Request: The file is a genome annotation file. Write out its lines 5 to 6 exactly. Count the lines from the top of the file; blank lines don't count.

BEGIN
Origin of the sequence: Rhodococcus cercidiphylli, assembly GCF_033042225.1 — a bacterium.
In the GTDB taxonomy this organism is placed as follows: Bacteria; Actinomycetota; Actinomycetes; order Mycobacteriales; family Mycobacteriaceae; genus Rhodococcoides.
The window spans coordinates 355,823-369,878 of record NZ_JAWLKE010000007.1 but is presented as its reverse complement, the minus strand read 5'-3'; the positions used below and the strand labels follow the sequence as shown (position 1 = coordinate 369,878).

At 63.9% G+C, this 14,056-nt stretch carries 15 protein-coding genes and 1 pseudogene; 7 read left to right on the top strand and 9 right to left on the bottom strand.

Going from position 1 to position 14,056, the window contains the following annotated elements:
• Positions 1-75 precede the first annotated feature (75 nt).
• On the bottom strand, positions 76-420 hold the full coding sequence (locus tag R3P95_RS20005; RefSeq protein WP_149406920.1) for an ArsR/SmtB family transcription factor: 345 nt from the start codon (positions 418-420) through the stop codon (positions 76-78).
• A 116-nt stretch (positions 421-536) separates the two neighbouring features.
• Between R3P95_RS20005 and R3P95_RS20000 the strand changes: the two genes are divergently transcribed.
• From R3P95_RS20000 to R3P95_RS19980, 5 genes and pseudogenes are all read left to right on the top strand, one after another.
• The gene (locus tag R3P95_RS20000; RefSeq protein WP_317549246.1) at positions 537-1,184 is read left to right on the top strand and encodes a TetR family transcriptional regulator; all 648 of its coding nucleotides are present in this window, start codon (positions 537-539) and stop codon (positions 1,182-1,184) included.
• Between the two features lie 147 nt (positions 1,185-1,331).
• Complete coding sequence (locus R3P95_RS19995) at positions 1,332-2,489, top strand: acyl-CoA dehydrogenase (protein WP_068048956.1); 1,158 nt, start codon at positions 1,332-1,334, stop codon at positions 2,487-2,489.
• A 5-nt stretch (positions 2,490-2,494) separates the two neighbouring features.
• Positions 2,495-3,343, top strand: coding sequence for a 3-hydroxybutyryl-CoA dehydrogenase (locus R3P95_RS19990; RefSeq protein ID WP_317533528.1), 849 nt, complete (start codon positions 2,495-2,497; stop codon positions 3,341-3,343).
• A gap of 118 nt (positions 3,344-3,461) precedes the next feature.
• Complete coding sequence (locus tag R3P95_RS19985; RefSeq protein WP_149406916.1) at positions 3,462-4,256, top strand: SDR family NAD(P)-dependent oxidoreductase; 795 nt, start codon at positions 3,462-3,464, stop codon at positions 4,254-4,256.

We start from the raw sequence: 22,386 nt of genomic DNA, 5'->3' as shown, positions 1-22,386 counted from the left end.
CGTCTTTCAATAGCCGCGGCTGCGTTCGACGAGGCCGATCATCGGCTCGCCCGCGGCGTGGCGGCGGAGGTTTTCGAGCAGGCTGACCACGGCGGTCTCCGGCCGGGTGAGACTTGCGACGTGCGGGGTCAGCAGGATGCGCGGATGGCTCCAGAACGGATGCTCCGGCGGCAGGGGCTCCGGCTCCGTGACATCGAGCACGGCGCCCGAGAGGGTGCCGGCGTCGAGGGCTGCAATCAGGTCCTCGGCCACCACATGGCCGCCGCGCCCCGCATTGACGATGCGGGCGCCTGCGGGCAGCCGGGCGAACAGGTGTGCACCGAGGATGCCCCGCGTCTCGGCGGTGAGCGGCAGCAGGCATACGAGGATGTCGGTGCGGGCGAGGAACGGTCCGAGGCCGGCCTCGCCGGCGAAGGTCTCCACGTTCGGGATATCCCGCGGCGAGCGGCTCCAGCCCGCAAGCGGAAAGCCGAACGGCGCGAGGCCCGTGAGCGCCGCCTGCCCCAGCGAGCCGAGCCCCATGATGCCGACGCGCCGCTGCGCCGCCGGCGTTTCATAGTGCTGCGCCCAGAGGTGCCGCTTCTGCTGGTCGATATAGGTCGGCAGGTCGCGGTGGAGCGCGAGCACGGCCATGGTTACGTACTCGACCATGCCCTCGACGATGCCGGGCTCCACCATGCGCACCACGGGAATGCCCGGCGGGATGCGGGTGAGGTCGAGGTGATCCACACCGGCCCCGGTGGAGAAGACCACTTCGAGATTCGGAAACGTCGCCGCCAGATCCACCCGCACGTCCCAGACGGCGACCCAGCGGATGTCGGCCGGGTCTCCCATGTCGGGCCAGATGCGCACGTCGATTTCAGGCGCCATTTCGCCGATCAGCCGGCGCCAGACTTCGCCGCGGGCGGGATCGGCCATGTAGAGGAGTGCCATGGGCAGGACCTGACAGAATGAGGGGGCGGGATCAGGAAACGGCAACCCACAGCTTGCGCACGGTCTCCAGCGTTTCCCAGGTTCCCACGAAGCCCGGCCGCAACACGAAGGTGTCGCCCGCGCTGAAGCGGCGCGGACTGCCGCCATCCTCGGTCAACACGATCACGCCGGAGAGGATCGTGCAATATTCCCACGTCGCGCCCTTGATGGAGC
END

Going from position 1 to position 14,056, the window contains the following annotated elements:
• Positions 1-75 precede the first annotated feature (75 nt).